Imagine a cake covered in icing
Make it more memorable
Add a shoe crushing the cake
Doctor Dawson holds the six memory pegs, ‘I think I get it. You use the pegs to remember a list. You make a picture in your mind using the word.’
‘Silly pictures are best,’ says Robert.
‘Two – shoe. What’s that helping you remember?’
‘Nothing. I only had one thing to remember today. That was you coming at three.’
Doctor Dawson looks disappointed, ‘What was the last thing you used it to remember?’
‘I don’t know. Once I use it I forget. I have a bad memory, that’s why Davie gave me the pegs.’
‘That’s a shame. I was hoping you could tell me a story with a shoe in it.’
‘I can. I can. It was before Davie gave me the memory pegs. Shall I tell you? Shall I?’
Doctor Dawson smiles and listens eagerly.
Robert and Davie were at the small stream known to them as the brook. They played by the brook almost every day. They were under the bridge where the brook was wide and shallow. The riverbed was covered in small pebbles that didn’t hurt the boy’s bare feet. It was perfect for catching elvers. The tiny baby eels stood out against light coloured pebbles making them easy to catch.
‘Twenty-two,’ said Davie.
‘Great. What shall we do with them?’ said Robert.
‘Aren’t you taking them home?’
‘I’m banned from the brook. Mum would kill me. We could hide them up the tree.’
‘Don’t be daft. We’d never get them up without spilling them. How about hiding them in the pipe?’
Robert stops his story abruptly. Doctor Dawson observes his eyes starting to tear up. She puts her hand gently on his shoulder and passes him a tissue. Robert blows his nose and hands the tissue back to her.
‘What happened to those elvers?’
‘They died. They stank. Elvers die if you keep them in a bucket. Elvers can only live in running water.’
‘I’ll remember that next time I catch some. I thought you were going to tell me about shoes.’
Robert couldn’t find his shoes.
‘Where did you leave them?’ said Davie.
‘That’s stupid. If I knew that then they wouldn’t be lost, would they?’
‘Maybe they fell in the brook and floated away.’
Robert started walking downstream. The brook quickly narrowed and deepened.
‘Careful,’ said Davie. ‘It gets too deep down there. You’ll get your shorts wet and then your mum will know where you’ve been.’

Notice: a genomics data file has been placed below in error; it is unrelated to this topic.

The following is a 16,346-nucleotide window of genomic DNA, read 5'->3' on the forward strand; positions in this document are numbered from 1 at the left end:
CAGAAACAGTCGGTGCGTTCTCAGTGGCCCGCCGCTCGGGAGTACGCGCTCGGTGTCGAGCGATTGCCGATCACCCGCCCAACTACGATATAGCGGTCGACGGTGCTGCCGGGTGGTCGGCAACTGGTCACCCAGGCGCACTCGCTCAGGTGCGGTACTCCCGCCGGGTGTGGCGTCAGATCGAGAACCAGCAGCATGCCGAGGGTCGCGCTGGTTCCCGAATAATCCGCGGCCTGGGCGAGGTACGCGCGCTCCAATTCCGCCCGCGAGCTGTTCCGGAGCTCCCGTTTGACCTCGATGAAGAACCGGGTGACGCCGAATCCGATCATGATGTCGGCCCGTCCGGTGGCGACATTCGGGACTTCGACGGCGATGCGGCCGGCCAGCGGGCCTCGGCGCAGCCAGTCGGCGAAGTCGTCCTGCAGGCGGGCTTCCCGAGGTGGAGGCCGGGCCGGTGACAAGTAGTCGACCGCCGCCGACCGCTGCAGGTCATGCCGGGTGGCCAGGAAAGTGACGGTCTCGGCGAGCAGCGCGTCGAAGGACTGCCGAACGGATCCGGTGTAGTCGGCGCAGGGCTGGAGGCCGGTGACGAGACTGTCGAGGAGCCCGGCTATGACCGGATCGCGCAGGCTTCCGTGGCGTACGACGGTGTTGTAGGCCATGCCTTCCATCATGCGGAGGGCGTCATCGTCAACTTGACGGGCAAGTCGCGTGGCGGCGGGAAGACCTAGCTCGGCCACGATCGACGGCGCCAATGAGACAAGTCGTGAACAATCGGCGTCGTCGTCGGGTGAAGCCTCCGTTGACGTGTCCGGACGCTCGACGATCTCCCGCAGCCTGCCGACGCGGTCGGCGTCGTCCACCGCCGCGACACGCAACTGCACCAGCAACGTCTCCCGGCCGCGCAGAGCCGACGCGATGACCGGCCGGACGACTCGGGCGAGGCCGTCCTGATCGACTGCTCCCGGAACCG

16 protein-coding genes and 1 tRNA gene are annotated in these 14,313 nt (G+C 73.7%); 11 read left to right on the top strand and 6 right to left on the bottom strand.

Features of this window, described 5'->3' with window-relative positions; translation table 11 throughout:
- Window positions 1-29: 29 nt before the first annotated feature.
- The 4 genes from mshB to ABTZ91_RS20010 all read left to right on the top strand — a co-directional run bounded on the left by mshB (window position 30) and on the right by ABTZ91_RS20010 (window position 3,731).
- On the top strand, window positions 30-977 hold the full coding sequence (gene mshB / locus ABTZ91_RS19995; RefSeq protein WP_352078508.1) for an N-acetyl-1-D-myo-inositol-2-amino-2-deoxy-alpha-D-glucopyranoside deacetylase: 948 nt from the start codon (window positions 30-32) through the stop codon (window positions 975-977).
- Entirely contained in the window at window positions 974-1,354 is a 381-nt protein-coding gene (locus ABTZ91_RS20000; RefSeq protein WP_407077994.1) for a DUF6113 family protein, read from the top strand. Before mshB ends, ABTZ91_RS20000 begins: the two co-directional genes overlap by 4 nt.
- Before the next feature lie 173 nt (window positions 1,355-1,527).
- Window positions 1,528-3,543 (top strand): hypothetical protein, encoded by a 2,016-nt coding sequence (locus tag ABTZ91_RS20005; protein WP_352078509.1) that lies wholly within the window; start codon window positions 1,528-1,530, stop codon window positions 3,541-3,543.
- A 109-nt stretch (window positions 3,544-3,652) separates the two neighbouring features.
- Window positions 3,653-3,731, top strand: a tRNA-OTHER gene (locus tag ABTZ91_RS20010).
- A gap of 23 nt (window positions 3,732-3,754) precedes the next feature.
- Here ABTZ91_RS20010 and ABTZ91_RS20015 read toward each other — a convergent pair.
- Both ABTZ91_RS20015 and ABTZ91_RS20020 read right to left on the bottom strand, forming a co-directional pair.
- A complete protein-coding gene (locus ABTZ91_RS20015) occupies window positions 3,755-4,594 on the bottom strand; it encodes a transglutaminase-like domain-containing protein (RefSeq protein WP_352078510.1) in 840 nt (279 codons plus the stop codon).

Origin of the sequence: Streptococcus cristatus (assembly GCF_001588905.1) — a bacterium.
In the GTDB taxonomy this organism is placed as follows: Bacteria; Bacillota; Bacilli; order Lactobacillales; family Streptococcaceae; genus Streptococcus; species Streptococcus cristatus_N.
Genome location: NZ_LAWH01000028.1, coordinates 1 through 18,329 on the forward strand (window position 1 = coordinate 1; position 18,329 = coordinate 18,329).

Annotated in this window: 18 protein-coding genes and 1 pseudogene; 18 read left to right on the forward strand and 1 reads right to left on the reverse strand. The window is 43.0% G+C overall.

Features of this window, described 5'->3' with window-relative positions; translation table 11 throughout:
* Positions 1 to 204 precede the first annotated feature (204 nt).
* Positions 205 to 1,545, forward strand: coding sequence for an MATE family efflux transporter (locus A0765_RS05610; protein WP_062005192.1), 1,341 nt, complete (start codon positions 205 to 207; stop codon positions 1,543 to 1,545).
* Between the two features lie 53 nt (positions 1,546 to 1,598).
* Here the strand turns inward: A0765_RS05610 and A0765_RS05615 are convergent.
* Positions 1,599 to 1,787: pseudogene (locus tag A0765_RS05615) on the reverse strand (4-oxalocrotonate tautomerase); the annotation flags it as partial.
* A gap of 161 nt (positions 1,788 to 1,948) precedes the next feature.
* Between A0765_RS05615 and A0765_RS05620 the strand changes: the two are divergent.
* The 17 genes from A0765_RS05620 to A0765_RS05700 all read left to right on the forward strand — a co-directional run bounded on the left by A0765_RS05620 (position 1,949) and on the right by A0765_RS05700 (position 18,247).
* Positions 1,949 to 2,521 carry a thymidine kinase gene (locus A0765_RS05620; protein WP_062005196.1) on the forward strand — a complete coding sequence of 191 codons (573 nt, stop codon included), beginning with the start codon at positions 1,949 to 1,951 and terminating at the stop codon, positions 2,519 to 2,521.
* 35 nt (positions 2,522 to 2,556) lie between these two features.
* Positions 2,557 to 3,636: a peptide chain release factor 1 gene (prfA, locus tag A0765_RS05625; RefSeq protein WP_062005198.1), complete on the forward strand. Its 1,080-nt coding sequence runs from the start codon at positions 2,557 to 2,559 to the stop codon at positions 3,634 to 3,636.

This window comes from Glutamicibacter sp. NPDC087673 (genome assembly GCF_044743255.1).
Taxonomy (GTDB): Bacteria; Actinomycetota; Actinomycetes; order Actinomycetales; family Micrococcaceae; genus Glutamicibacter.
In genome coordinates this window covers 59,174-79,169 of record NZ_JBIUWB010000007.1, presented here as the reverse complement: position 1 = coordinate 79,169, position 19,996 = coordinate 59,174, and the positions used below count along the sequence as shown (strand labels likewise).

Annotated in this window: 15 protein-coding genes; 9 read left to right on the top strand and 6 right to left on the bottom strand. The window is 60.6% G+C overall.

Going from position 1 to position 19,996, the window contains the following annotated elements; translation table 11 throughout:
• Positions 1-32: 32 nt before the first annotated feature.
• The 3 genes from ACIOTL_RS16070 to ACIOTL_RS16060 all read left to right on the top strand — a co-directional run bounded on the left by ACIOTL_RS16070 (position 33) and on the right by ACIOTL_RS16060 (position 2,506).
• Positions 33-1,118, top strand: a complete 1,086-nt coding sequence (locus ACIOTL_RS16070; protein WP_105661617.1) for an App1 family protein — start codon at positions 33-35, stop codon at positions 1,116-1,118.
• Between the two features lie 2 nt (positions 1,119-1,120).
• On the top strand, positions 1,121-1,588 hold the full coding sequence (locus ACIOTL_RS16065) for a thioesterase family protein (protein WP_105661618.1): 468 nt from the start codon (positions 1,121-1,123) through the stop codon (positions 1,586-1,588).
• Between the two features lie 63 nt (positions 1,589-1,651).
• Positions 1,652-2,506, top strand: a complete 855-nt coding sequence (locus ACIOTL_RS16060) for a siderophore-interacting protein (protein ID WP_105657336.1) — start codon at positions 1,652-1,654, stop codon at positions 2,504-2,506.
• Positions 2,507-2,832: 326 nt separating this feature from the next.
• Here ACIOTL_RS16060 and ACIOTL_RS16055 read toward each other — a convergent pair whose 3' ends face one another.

‘I’ve got to find them. I can’t go home without them.’
‘You’ll have to.’
‘I’ll run away.’
‘It’s not funny.’
‘Running away with nothing on your feet. You wouldn’t get far.’
‘I’ll hide instead. You can bring me food.’
‘OK. What shall I bring?’
Both boys heard a call. It sounded again and they knew Robert’s mum was about to find them. Robert rushed up the bank and started to climb the tree but the bark was too sharp for his bare wet feet and he barely got off the ground before his mum arrived.
She grabbed him and pulled him down. Robert winced as his feet landed.
‘You’re wet. And do you know what time it is? Come on. I’ve had enough of this. Now get your shoes on. Quickly. You too Davie. Your mum will be wondering where you have got to.’
Robert started to cry. His mum struggled to find her sympathy but as his sobs continued she started to worry that he had really hurt his feet.
‘Now stop your crying and put your shoes on. There’s probably glass and all sorts.’
Robert sobbed even more and struggled to speak
‘Stop that. How can I hear you when you’re crying?’
‘I can’t find my shoes.’
‘Don’t be daft. They’re here.’
His mum reached into the grass and passed him his shoes.
‘So the shoes were there all the time,’ says Doctor Dawson.
‘No,’ says Robert. ‘Davie found them on the bank and put them in the grass while mum was shouting. I was so upset that I didn’t get in trouble. But I was banned from the brook, again.’
Three – Tree
Meet Davie at the bus stop.